The DDR Bank did not survive long after the Wall was breached. Today you wouldn’t recognise the interior with all the extravagant furniture designer Olga Polizzi brings to all her brother’s hotels, but down by the basement swimming pool one of the strong-room doors remains locked, a massive piece of impenetrable metal, a reminder that this was where Ostmarks were stored during the time of the DDR. 

At the junction at Friedrichstrasse I go in search of Ganymed. It is still there on the banks of the Spree, although now there’s a splendid mosaic of the goddess Thalia over the front door. These days the restaurant where the Stasi eavesdropped is a French brasserie (ganymed-brasserie.de). Its director, Patrick Willems, is able to tell me great stories of Bertolt Brecht eating here in the days of the old DDR and of an American general treated to an excellent dinner at Ganymed, who leaned forward at the end of the evening and thanked the Stasi’s microphone (hidden in the flowers) for a most enjoyable meal. 

Patrick also tells me that the mosaic of Thalia over the door had always been there, but in the Communist era it had been concreted over because everyone had been told to suppress signs of affluence. Returning to Unter den Linden I head towards Brandenburg Gate and Pariser Platz, negotiating my way past bright blue pipes that are redirecting the city’s water supply while underneath this gracious boulevard a new U-bahn line is being built. 

U-bahn 5 will reunite Alexanderplatz, the old focal point of East Berlin, with the Brandenburg Gate and travel on into the former West Berlin. This line is another big project for a city, once cut in two and still joining up the pieces. U-Bahn 5 will not open until 2019.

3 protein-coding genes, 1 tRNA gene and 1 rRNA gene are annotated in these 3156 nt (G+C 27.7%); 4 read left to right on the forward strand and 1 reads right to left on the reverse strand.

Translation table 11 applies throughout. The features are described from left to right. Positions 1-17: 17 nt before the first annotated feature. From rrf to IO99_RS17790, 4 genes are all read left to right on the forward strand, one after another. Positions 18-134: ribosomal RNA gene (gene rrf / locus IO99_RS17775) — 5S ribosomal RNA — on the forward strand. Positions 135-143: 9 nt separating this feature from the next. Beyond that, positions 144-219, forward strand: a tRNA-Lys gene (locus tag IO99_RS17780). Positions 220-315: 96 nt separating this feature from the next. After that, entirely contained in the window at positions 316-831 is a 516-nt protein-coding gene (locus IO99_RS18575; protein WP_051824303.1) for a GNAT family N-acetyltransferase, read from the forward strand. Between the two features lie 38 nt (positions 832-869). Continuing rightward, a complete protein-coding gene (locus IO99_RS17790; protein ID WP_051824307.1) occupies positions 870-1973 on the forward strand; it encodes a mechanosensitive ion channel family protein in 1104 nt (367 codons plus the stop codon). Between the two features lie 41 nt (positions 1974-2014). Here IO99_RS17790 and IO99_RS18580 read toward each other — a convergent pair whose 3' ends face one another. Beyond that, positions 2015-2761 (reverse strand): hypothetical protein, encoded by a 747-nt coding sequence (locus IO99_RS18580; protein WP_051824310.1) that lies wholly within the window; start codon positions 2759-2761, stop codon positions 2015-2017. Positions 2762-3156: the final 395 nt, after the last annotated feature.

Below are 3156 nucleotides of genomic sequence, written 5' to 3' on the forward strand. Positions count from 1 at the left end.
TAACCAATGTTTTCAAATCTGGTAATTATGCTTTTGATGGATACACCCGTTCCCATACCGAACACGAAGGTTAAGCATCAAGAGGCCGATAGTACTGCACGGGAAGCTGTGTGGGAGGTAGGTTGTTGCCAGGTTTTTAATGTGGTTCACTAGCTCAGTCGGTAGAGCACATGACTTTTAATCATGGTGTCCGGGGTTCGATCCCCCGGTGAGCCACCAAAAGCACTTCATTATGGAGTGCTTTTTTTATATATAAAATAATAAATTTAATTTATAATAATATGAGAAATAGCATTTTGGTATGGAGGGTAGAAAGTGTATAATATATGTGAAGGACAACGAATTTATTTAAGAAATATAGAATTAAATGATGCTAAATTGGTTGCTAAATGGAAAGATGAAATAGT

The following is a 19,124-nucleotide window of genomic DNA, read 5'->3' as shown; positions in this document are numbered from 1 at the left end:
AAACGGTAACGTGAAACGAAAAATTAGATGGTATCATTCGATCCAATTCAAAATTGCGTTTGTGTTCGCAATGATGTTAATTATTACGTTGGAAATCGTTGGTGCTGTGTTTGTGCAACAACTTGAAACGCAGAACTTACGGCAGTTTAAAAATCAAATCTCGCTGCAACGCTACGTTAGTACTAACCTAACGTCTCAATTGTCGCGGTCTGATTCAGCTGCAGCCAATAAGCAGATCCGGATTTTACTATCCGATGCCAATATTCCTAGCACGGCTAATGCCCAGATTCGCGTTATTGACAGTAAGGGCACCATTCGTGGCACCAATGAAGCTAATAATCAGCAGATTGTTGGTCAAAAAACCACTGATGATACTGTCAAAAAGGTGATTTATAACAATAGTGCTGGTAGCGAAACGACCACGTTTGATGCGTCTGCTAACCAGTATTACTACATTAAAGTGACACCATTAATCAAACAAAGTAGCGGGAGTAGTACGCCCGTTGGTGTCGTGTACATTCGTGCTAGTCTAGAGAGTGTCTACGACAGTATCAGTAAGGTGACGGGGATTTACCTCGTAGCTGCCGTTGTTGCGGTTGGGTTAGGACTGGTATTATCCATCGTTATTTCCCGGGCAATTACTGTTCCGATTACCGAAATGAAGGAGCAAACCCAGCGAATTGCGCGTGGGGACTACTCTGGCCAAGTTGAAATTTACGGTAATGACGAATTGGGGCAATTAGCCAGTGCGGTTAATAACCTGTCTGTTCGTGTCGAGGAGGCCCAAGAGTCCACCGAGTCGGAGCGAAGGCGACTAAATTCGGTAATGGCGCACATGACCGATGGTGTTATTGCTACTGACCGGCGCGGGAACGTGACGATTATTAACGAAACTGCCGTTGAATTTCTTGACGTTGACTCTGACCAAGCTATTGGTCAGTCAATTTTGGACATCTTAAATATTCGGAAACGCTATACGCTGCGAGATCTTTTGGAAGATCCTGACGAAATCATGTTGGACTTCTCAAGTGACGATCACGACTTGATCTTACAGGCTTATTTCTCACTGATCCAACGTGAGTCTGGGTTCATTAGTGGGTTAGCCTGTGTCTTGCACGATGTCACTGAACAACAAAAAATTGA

As I approach Pariser Platz the Brandenburg Gate is instantly recognisable, but where an East German checkpoint once stood facing empty ground, Hotel Adlon has been rebuilt. Back in 1989 this whole area was levelled like a bombsite, but from 1907 until 1945 the Adlon had stood here as the best and most modern hotel in Berlin. 

In the last days of the Second World War it was accidentally burned down by Red Army soldiers who had broken into its cellars. Then in 1984 the ruins were demolished, leaving the landscape even more desolate. The British, French and American embassies that used to stand here before the world had already gone, blown up during air-raids on Germany. So nothing stood here 25 years ago, just that blackened gate and the Wall beyond. 

How much has changed! All three embassies are back, as is the Adlon (hotel-adlon.de), now Adlon Kempinski) and Pariser Platz has coffee shops and a festival atmosphere as tourists pose for photos with locals dressed up as grim-faced East German soldiers and characters from Star Wars. 

Finally I walk though the Brandenburg Gate, which has been restored now to how it looked in 1814. Look closely and you can still make out where bullet holes have been repaired. The figure on top with the four horses is once again Victory. From 1791 until 1814 a goddess of peace had stood on this gate but after the defeat of Napoleon, Berlin added an iron cross and Prussian eagle to her laurel wreath and renamed her Victory. 

Back in 1989 she was in pretty poor condition but in the 1990s the whole gate was restored at a cost of €6million. Twenty-five years on you might say she represents the victory of peace in Europe. As to the Wall, nothing remains of it here but a simple double line of bricks set into ground as traffic rushes past north and south. East and west. 

The nightmare of those terrible years when a regime kept its people prisoner is not forgotten but it’s fading. When I picked up my bits of the Wall 25 years ago I had no idea that a tourist industry was beginning, but that is what Berlin’s past is becoming. But better part of the tourist industry than ever repeated.